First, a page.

“I’ll play next week and hopefully play really well, and give myself a bit of cushion so I can take a week or so off and try to prepare the best I can for the U.S. Open,” Scott said.

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Wise wins first Tour title at AT&T Byron Nelson

By Nick MentaMay 21, 2018, 1:22 am

On the strength of a final-round 65, 21-year-old Aaron Wise broke through for his first PGA Tour victory Sunday, taking the AT&T Byron Nelson at Trinity Forest. Here's how Wise beat the field and darkness following a lengthy rain delay:

Leaderboard: Wise (-23), Marc Leishman (-20), Branden Grace (-19), J.J. Spaun (-19), Keith Mitchell (-19)

What it means: This is Wise’s first PGA Tour win in just his 18th start as a member. Tied with Leishman to start the final round, Wise raced ahead with six birdies in a seven-hole stretch from Nos. 4-10 and never looked back. He'd make eight straight pars on his way into the clubhouse and the winner's circle. The 2016 NCAA Division I individual champion just locked up Tour status through the 2019-20 season and guaranteed himself a spot in the PGA Championship.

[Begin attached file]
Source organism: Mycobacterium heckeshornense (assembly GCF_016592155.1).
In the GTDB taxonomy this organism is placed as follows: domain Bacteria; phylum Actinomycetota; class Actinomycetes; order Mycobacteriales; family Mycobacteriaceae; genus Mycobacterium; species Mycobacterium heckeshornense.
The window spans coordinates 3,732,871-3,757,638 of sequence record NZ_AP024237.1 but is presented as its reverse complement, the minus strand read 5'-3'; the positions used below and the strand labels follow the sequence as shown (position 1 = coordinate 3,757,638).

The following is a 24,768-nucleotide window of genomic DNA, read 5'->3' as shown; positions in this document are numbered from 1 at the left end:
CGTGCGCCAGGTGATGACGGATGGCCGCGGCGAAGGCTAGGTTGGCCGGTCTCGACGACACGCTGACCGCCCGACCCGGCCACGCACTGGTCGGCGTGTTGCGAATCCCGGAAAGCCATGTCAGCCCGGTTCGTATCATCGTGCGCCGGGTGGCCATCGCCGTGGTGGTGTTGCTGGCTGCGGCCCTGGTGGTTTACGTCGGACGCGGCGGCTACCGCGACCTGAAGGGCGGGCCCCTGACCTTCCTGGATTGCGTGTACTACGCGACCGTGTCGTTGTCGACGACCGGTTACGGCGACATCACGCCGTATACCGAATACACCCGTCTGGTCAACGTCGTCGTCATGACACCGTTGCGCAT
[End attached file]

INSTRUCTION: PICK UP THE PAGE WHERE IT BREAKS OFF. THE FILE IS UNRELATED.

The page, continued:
Best of the rest: Leishman reached 20 under par but just couldn’t keep pace with Wise. This is his second runner-up of the season, following a solo second in the CJ Cup in October.

Round of the day: Grace carded a 62 – where have I heard that before? – with eight birdies, an eagle and a bogey to end up tied for third, his best finish of the season on Tour.

Biggest disappointment: Adam Scott looked as though he had done enough to qualify for the U.S. Open via the Official World Golf Ranking when he walked off the golf course. Unfortunately, minutes later, he’d drop from a four-way tie for sixth into a three-way tie for ninth, narrowly missing out on this week's OWGR cutoff.